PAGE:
How Chuck Cooper became the first African-American player to break the color bar in the NBA
Basketball was a white man's game when it was first invented in 1891. Historical records claim it was devised by a future Presbyterian minister, who was, at the time, teaching a physical education class to a bunch of unruly students at a YMCA in Springfield, Massachusetts. When it first started, the game featured peach baskets and incorporated elements of rugby. Furthermore, basketball was originally played indoors, before it gained popularity in colleges and lead to the formation of an all-white league around it.
African American players constitute 72.2 percent of the NBA today, according to the Unofficial 2013 NBA player Census. However, the National Basketball Association had zero black athletes at one point.
It was only four years after the league's inaugural season that league bosses decided to break the color barrier, taking inspiration from Major League Baseball, who did it first. The man who did it was Charles "Chuck" Cooper, who became the first African American player to be drafted by an NBA team on this day in 1950.
While talking about pioneering Basketball legends from the African American community, we immediately think of stalwarts such as Bill Russell in 1956, Wilt Chamberlain in 1959, or Oscar Robertson in 1960. However, there were a select few groundbreakers who laid the foundation for the growth of these aforementioned stars. These renegades possessed the courage to join the NBA and brave the socio-political backlash, both on and off the court. One can arguably say athletes like Cooper, using their unwavering determination and grit, changed the cultural landscape forever and made a lasting impression on the game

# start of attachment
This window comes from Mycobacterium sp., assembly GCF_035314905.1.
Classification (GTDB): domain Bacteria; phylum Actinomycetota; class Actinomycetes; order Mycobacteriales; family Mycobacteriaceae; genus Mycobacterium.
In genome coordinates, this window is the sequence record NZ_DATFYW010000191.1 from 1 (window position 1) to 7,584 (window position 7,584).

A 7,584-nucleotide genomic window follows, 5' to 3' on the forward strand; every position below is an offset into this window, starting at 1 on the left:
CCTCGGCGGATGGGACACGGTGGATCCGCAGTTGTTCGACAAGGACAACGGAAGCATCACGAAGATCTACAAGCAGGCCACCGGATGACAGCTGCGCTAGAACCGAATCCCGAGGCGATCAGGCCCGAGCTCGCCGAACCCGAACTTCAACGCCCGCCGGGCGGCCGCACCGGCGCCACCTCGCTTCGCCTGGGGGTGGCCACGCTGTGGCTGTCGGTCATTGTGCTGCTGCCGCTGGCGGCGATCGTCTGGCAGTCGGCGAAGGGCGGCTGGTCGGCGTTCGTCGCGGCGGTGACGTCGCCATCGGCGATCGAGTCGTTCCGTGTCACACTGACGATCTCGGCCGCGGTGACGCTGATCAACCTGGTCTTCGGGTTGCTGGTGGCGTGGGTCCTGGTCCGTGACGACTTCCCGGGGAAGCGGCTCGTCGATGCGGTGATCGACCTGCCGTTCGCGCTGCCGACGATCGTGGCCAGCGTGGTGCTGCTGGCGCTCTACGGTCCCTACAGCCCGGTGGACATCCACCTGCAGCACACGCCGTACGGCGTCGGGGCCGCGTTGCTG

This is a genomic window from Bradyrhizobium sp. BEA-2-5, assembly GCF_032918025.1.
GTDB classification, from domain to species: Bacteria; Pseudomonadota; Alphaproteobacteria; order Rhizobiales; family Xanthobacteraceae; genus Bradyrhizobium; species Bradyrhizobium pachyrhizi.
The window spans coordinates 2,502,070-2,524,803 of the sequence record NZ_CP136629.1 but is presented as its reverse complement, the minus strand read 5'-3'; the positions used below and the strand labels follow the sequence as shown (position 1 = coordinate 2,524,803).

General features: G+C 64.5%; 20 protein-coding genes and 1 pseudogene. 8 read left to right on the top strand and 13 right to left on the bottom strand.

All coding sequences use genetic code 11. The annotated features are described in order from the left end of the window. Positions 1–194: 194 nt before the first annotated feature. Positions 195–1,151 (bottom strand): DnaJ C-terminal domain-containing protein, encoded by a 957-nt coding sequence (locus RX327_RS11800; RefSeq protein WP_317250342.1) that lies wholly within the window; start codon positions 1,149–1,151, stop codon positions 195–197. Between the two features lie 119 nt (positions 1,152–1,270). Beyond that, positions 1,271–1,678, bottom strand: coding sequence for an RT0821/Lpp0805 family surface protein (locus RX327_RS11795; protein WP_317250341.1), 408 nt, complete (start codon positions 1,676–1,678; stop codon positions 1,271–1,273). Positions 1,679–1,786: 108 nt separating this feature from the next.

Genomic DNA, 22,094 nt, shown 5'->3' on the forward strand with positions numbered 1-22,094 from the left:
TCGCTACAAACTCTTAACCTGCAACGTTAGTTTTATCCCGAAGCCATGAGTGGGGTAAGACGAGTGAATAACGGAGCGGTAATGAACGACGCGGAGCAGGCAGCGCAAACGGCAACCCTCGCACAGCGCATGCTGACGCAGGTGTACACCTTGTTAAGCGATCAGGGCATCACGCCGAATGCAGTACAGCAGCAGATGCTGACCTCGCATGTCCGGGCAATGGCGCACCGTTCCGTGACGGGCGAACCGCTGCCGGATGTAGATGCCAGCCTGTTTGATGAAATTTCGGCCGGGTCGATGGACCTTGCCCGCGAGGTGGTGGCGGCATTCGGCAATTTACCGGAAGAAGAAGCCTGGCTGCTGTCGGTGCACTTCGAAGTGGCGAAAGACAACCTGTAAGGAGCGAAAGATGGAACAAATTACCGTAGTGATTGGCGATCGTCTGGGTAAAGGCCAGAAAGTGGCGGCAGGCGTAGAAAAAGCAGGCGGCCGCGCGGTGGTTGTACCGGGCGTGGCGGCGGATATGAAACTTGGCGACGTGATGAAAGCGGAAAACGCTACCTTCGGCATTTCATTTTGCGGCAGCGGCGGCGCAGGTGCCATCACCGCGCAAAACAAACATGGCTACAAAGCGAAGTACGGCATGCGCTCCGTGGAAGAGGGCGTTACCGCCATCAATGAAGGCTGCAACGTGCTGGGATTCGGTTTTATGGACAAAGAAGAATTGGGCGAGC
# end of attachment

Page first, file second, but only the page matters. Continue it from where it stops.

Prior to landing a spot on the Boston Celtics, Cooper, a Pittsburgh native, became a star for the Duquesne University Dukes while attending Westinghouse High School.
And now after years, Cooper was listed to be inducted into the Naismith Memorial Basketball Hall of Fame class of 2019 - an accolade long overdue.
Until his graduation from high school in 1944, Cooper was an All-City player in Pittsburgh. He went on to serve in the military during World War II and later returned to enroll at Duquesne University, where he scored more than 1,000 points for the Dukes as an All-American, and lead the team to several national tournaments. In 1950, he graduated from university and joined the all-black Harlem Globetrotters.
Cooper was selected by Boston Celtics owner Walter Brown on April 25, 1950. At the time, he famously said he didn't care if he was “striped, plaid or polka dot,” but he wanted Cooper on the team owing to his extreme talent. Cooper would become the first of three black players to play professionally that year.
In his NBA debut on November 1, 1950, Cooper played against the Fort Wayne Pistons. He went on to play for four years with the Celtics before he was traded to the Milwaukee Hawks. Nearing the end of his career, he also played for the Pistons and the Harlem Magicians before ultimately breaking his back in a car crash.
During his NBA career, Cooper played a total of 409 games, scored 2,725 points for an average of 6.66 points per game, had 2431 rebounds for an average of 5.9 per game, and had 733 assists for an average of 1.79 per game.
Post his retirement from the game in 1956, Cooper attended the University of Minnesota and earned his masters degree in social work. He then returned to his hometown in Pittsburgh and decided to give back to society, running anti-poverty organizations and serving on the school board.
In 1970, Cooper crossed another milestone in the ongoing societal revolution when Mayor Pete Flaherty appointed him as the head of Parks and Recreation, making him the first African American to lead a city department.
Charles "Chuck" Cooper died in 1984.
The Chuck Cooper Foundation was established in 2013 to provide graduate-level scholarships to students who completed service projects and gave back to society. It is run by his son Cooper III, who told WESA the "service element is an important tenet of his father's illustrious legacy."
Chuck Cooper will be officially inducted into the Hall of Fame this September for breaking the color barrier that was instrumental in launching the NBA to unimaginable heights. Cooper is considered to be one of the most influential players in the sport's history. He is now set to be immortalized in Duquesne, where the board has plans to name its new field house after him.